Month: September 2008

Last Call for Global Policy Special Edition

The deadline is fast approaching… Topic areas under consideration include, but aren’t limited to: Energy, Environment and Sustainable Development; International Law and Security; Poverty Alleviation and Human Development; or any other topic in the international context. SUBMISSIONS ARE DUE BY September 19, 2008 Submissions should be between 2,500 and 5,000 words and contain a cover page with your name, e-mail address, and phone number. For more information, visit our Submission Guidelines...

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American-Style Science and Technology

The U.S. has a lot of failed policies concerning areas such as economics and foreign affairs, but it seems one place they seem to be able to get it right is with science and technology policy. The most apparent reason for this is that the government has a good policy when it comes to making science and technology policy: Don't make policies. Most of the current policy regarding science and technology is old. There is a patent system, and the government marks money for research efforts, which is the main vehicle of policymaking. There are occasions when the government decides that a policy decision is necessary on this front. Unfortunately, science and technology policymaking it is too often initiated for the wrong reasons, created ignorantly or without enough discussion, and executed poorly. Two recent examples of this effect are the whole body of legislation dealing with media rights, like the Digital Millennium Copyright Act (DMCA), and our current energy policies. In the case of the DMCA-like legislation, a powerful and wealthy industry whined and complained until the government responded by backing them up and trying to protect their interests. Unfortunately, this was the wrong way to handle the situation. The problem stems from media corporations’ defiance in the face of a changing market. In a knee-jerk reaction to a threat to their current business model, they tried to halt...

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Dialectica Radio: Show One – Education In China

Tonight, students from the LBJ School of Public Affairs present the inaugural show of Dialectica, a community program to provide KVRX listeners with in-depth information about policy issues through a compelling, issue-driven narrative. This evening’s program focuses on education in China. We share an exploration of the Chinese educational system, review its historical framework, and compare and contrast the Chinese and United States educational systems. [soundcloud url=”http://api.soundcloud.com/tracks/114251996%3Fsecret_token%3Ds-iGm34″ params=”” width=” 100%” height=”166″ iframe=”true”...

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Bush is No Batman, Unless Batman is Two-Face

The twin towers not rebuilt, bin Laden not brought to justice, Al-Qaeda not destroyed: just a few key failures, among so many, of George W. Bush's presidency. When confronted with such a reality, members of the Bush Administration prefer to stick to a three-word response; "history will judge" has become their ultimate brush off of criticism. Instead of admitting to their mistakes, the members of the Bush Administration tell us that in hindsight Bush will be recognized as one of the most underestimated presidents in U.S. history. Adrew Klavan, a popular novelist, went as far as to compare Bush to Batman, who has preserved the freedom of an ungrateful people and has never taken credit for it. "Like W, Batman is vilified and despised for confronting terrorists in the only terms they understand," wrote Klavan in a Wall Street Journal op-ed. "Like W, Batman sometimes has to push the boundaries of civil rights to deal with an emergency, certain that he will re-establish those boundaries when the emergency is past." "When heroes arise who take those difficult duties on themselves," Klavan continued, "it is tempting for the rest of us to turn our backs on them, to vilify them in order to protect our own appearance of righteousness." President Bush, unlike his critics, according to Klavan, has shown his "fortitude and moral courage in this time of terror and...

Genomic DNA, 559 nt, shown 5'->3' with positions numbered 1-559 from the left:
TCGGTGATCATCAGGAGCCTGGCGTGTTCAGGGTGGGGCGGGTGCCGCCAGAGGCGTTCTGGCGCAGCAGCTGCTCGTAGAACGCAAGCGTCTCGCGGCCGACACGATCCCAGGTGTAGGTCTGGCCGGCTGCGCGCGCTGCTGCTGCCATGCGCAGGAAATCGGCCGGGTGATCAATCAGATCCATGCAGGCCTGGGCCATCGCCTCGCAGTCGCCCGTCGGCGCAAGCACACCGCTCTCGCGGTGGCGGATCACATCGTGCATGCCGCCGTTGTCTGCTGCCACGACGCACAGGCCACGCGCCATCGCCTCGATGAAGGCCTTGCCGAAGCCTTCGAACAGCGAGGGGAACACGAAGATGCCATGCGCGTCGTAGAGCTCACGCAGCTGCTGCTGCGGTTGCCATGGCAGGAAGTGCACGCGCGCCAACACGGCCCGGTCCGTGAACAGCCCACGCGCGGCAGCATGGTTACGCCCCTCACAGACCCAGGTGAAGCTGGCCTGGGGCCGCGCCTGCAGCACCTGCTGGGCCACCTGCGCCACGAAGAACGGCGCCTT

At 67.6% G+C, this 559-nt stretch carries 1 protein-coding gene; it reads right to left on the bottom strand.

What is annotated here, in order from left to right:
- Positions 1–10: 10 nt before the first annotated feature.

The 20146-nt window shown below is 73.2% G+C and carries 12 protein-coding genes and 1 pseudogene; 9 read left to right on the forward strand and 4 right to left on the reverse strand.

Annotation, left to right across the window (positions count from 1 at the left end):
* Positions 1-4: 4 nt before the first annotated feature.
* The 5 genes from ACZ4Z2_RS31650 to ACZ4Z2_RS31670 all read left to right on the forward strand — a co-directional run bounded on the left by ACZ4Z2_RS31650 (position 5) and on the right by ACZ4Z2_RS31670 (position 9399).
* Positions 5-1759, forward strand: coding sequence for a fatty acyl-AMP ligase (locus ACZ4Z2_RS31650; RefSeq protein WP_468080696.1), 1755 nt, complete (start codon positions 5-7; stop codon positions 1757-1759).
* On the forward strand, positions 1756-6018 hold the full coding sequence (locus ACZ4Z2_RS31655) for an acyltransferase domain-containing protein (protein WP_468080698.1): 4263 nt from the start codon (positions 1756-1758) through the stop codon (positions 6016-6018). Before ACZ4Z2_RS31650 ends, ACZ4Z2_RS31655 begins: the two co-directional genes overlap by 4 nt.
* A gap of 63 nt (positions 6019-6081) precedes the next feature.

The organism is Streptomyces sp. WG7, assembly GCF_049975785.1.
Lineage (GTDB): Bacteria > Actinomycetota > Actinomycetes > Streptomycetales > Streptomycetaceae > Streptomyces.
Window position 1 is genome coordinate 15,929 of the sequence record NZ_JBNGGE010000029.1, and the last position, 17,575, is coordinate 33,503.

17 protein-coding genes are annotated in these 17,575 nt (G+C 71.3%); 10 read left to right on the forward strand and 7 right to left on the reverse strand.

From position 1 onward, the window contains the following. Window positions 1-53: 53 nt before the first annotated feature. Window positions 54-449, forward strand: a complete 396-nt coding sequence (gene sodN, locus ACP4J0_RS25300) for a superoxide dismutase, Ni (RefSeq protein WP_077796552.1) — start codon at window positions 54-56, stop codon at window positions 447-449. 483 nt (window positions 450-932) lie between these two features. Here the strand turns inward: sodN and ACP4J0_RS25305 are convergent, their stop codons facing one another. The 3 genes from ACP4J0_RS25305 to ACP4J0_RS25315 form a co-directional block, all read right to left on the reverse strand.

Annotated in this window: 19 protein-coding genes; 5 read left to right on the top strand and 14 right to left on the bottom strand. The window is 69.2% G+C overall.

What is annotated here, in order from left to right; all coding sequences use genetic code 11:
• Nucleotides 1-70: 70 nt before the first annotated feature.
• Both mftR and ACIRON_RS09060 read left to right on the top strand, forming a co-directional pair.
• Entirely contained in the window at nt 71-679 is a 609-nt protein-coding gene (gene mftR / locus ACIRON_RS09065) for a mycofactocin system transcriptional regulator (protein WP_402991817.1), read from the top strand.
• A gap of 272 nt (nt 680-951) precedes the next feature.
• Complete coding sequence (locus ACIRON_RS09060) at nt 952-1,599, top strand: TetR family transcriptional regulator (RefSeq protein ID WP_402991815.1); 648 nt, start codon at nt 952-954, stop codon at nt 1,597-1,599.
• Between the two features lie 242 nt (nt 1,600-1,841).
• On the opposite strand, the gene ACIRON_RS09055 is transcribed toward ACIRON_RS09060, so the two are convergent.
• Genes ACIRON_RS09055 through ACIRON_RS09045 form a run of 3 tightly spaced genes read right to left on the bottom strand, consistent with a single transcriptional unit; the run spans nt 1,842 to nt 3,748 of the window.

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On the Anti-Monopoly Law in China

The Anti-Monopoly Law in China took effect on August 1, 2008. After more than a decade of legislation process, it finally won– in a principle sense; none of the 40 complementary measures were carried out except one. It is still an empty law. People doubt what its actual effect will be. The legislation process of Anti-Monopoly Law has been indeed a long journey. The law, which aims to prevent dominance of any one company, was first proposed in 1994. But its pace was slow until 6 years later because of pressure from big state-owned companies and multinationals that had just started doing business in China. It wasn't until 2001, when China joined the World Trade Organization, did the process accelerate. In August 2007, the law was finally passed by the National People's Congress. Although the measure compromised with state-owned enterprises, which dominate industry, people tend to believe it will make way for free market competition against monopolies. It's gained a lot of praise and set a milestone in China's legal history. Debate about the Anti-Monopoly Law never ceased. The previously missing implementation guidelines have recently begun to be unveiled. On August 5, the first guideline about business combinations was finally fleshed out. National private enterprises are eager to fight for competitiveness in the Chinese market, which has long been dominated by state-own and multinational companies. Consumers are looking for...

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Quick Jump